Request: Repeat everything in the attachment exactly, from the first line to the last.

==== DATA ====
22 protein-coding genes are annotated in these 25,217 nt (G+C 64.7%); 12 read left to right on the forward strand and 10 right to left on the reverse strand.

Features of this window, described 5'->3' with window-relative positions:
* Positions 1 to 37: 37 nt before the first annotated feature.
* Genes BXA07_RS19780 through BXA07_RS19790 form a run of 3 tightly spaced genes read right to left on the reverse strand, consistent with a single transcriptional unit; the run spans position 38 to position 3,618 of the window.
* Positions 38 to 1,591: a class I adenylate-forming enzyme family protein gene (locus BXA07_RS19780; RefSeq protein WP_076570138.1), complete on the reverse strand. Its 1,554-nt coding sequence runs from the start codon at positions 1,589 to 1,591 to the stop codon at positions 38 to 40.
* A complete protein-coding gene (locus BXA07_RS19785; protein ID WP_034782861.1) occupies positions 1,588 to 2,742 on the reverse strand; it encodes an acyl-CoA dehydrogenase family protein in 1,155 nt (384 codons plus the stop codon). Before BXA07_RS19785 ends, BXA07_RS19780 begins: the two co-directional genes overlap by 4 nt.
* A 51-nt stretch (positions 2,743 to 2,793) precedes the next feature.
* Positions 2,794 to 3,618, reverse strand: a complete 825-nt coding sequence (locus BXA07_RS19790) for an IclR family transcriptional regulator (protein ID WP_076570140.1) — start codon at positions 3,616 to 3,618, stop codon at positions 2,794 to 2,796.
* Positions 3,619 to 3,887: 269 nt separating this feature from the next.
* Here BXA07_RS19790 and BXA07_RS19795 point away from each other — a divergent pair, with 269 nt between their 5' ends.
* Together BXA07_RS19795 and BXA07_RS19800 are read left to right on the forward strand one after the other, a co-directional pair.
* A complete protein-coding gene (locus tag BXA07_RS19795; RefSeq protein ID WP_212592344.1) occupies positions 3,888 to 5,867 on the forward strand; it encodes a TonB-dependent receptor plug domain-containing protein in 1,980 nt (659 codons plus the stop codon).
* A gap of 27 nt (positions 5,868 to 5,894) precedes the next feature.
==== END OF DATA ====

22 protein-coding genes are annotated in these 25,217 nt (G+C 64.7%); 12 read left to right on the forward strand and 10 right to left on the reverse strand.

Features of this window, described 5'->3' with window-relative positions:
* Positions 1 to 37: 37 nt before the first annotated feature.
* Genes BXA07_RS19780 through BXA07_RS19790 form a run of 3 tightly spaced genes read right to left on the reverse strand, consistent with a single transcriptional unit; the run spans position 38 to position 3,618 of the window.
* Positions 38 to 1,591: a class I adenylate-forming enzyme family protein gene (locus BXA07_RS19780; RefSeq protein WP_076570138.1), complete on the reverse strand. Its 1,554-nt coding sequence runs from the start codon at positions 1,589 to 1,591 to the stop codon at positions 38 to 40.
* A complete protein-coding gene (locus BXA07_RS19785; protein ID WP_034782861.1) occupies positions 1,588 to 2,742 on the reverse strand; it encodes an acyl-CoA dehydrogenase family protein in 1,155 nt (384 codons plus the stop codon). Before BXA07_RS19785 ends, BXA07_RS19780 begins: the two co-directional genes overlap by 4 nt.
* A 51-nt stretch (positions 2,743 to 2,793) precedes the next feature.
* Positions 2,794 to 3,618, reverse strand: a complete 825-nt coding sequence (locus BXA07_RS19790) for an IclR family transcriptional regulator (protein ID WP_076570140.1) — start codon at positions 3,616 to 3,618, stop codon at positions 2,794 to 2,796.
* Positions 3,619 to 3,887: 269 nt separating this feature from the next.
* Here BXA07_RS19790 and BXA07_RS19795 point away from each other — a divergent pair, with 269 nt between their 5' ends.
* Together BXA07_RS19795 and BXA07_RS19800 are read left to right on the forward strand one after the other, a co-directional pair.
* A complete protein-coding gene (locus tag BXA07_RS19795; RefSeq protein ID WP_212592344.1) occupies positions 3,888 to 5,867 on the forward strand; it encodes a TonB-dependent receptor plug domain-containing protein in 1,980 nt (659 codons plus the stop codon).
* A gap of 27 nt (positions 5,868 to 5,894) precedes the next feature.